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Sites and Rites of Death: Spacing the Corpse in and across Religious Contexts



There is a variety of conceptions, regulations and ritual practices centered on the ways of disposing the dead across religious communities. Hegel once remarked that history is the record of “what man does with death” and he may be right. Arguably, religion is a testimony of how humans have dealt with death and without death there might have been no religion. Though this may be open to debate, undeniably there are enduring discourses concerning the proper and improper ways of disposing the body (the vessel)–i.e., entombing, mummifying, embalming, cremating, burying (soil/water), dismembering, consuming (cannibalism), feeding it to the beasts (sky-burials, ‘towers of silence’), and so forth–which is believed in many cases to have an effect on the afterlife of its ‘contents’ (i.e., soul, spirit, mind-stream). While there are symbolic links between the physical after-life of the corpse and the location of its disposal (i.e., cemeteries, mausoleums, catacombs, rivers, etc), these ‘places of death’ (burial sites) may serve to unite and attract people of the same faith and exclude people of other faiths. There are many stories of persons who were unable, for a variety of reasons (including suicide), to cross to the other side and roam as ghosts and malevolent spirits haunting places and people. Ethnographically, cemeteries are generally seen as dangerous places avoided by those living. Fahlander & Oestigaard (2008:12) follow with the remark that in such cases there is a common belief that “the dead are not dead, but they are alive, although not as a fully fledged human being, but nevertheless real and present.” The dead body conjures up a host of attending discourses and legends concerning the physical and metaphysical spaces it ‘occupies’ before it gets disposed and after. It is closely linked with the creation of borders and with their transcendence (i.e., ‘life and death;’ ‘dead and the living;’ ‘purity and impurity;’ ‘partisans of religion x vs. y’).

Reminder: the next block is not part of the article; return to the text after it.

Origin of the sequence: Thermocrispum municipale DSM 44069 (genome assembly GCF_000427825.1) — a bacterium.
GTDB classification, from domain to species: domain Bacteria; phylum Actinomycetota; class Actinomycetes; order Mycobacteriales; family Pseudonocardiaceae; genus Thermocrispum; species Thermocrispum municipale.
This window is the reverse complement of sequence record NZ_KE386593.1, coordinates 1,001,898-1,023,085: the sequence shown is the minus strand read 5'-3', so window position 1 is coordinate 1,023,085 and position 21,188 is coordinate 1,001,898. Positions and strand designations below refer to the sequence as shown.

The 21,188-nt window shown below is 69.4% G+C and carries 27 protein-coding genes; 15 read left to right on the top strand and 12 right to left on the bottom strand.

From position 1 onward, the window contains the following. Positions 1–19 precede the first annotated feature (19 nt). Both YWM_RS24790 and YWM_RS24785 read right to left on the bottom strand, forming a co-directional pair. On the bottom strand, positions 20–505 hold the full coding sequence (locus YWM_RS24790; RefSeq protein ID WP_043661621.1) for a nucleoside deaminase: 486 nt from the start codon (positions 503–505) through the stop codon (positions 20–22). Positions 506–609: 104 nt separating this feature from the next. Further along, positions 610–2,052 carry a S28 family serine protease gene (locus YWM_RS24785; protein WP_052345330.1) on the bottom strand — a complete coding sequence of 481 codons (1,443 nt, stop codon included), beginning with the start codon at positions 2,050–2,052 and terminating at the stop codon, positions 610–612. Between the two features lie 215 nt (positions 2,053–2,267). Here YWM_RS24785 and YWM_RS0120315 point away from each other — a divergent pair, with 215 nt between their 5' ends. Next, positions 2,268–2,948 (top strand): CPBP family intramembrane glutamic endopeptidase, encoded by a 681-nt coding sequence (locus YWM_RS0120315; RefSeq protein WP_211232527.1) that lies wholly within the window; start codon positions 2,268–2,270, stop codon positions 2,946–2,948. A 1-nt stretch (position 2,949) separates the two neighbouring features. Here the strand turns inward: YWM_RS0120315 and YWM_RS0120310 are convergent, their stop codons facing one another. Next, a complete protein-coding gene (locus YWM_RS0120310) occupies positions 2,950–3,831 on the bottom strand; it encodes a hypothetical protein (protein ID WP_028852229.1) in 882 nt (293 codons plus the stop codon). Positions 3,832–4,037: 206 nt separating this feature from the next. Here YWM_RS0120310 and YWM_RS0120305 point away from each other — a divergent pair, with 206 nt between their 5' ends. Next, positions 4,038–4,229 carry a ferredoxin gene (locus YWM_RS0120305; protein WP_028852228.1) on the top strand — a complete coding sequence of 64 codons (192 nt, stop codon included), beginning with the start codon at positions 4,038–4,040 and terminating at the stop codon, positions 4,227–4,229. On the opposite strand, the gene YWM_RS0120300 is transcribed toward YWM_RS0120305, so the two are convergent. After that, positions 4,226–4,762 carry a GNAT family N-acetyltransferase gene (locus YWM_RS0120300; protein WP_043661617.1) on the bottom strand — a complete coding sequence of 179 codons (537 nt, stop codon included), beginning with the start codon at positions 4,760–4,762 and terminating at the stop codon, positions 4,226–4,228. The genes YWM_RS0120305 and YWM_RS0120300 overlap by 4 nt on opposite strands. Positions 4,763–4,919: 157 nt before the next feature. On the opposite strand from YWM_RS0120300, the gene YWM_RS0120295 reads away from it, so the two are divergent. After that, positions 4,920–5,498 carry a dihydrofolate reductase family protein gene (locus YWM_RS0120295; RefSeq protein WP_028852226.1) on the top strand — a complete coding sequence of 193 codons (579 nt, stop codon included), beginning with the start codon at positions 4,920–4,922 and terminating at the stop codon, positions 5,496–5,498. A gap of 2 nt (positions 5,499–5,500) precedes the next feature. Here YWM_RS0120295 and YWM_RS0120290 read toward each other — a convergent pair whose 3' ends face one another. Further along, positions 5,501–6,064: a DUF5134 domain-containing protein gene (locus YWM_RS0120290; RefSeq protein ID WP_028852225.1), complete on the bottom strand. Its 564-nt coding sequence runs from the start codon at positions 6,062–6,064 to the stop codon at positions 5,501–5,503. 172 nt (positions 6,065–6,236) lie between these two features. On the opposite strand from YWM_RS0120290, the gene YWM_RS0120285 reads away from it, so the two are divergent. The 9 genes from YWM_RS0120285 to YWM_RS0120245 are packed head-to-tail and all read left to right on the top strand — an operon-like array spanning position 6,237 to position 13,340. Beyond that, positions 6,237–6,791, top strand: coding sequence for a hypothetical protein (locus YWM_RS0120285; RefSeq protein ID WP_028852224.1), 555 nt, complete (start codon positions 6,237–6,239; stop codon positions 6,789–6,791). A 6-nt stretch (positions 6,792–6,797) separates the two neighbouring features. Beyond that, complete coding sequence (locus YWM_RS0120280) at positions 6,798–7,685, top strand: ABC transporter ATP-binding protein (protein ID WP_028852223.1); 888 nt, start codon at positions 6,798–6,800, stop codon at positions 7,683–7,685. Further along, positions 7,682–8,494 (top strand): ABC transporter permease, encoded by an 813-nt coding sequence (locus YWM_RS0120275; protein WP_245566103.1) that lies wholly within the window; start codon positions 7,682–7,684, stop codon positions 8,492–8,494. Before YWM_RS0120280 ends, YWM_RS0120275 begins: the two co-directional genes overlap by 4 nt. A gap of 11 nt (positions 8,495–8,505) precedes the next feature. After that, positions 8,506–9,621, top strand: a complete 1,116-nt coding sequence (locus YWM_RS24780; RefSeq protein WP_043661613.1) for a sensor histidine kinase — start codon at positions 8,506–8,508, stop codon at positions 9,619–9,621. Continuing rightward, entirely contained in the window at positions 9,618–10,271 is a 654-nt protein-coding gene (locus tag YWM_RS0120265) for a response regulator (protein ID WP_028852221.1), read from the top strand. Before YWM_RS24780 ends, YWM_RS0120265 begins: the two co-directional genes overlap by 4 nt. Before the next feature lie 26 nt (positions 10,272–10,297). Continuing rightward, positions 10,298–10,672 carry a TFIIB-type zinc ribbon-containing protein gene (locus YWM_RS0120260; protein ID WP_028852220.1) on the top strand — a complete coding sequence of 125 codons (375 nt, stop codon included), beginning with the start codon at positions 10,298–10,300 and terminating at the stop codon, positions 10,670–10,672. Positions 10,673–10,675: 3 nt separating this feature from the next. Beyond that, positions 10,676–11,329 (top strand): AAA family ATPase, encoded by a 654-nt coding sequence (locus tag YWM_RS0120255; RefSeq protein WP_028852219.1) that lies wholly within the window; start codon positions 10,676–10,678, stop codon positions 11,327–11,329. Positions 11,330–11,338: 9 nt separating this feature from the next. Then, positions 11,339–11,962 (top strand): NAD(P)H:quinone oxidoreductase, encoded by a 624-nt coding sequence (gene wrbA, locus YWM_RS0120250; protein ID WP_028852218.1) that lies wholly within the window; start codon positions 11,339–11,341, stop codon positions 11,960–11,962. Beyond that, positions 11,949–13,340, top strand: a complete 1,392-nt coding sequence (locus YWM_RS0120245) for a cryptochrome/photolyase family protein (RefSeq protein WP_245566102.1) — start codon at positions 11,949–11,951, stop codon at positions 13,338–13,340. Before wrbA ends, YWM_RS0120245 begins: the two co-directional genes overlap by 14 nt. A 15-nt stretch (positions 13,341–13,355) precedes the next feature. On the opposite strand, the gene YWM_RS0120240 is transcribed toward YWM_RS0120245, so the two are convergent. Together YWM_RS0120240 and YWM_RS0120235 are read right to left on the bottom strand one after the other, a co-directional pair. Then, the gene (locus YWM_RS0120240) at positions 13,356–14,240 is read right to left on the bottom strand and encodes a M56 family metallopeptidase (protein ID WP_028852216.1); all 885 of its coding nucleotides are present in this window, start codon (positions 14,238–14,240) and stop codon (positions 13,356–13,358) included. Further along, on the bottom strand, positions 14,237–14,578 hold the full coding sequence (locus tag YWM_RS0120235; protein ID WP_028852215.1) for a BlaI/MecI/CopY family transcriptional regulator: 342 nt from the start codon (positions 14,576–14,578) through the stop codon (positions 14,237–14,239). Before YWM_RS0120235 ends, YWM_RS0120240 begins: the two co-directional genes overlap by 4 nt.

Generally speaking the dead body calls upon two ritual processes; first, is the initial preparation of the corpse (i.e., washing or anointing the body with oils or other substances) and second, the actual manner of its disposal. Burial evidence may be instructive for understanding the formation and expansion of religious structures and traditions. Funeral rites are after all about a set of rituals by which those living are forced to deal with death and its materiality. As such they are not consistent, coherent and unchanging. They are not performed in the same way among equals (i.e., varying according to the rank of the deceased) and social and legislative variations are often observed within the same religious contexts. It would appear that death rites are vital to the definition and redefinition of religious ideas. New burial patterns emerged, for instance, when Islam spread from the cities of Arabia to Mesopotamia, the eastern Mediterranean, and North Africa, while religious scholars were often at odds to distinguish Islamic rites from Christian, Jewish, and Zoroastrian practices. The participation of members of different religious communities in funerary practices and commemorations was at times, but not always encouraged, while instances of desecration may be the byproduct of cross-religious dynamics. Hybridized death rituals and shared burial sites speak of periods of conversion and transference of ideas from one religion to another, while mixed artistic traditions in slabs and funerary monuments might reveal compelling traces of religious acculturation and adaptation. There are instances where codes of funerary law or funerary rituals have transformed and were transformed by commonly held practices in accordance with changing political, economic and urban settings. In this workshop we will be looking at case studies addressing this topic that illuminate instances of contact among compatible and/or competing religious traditions.

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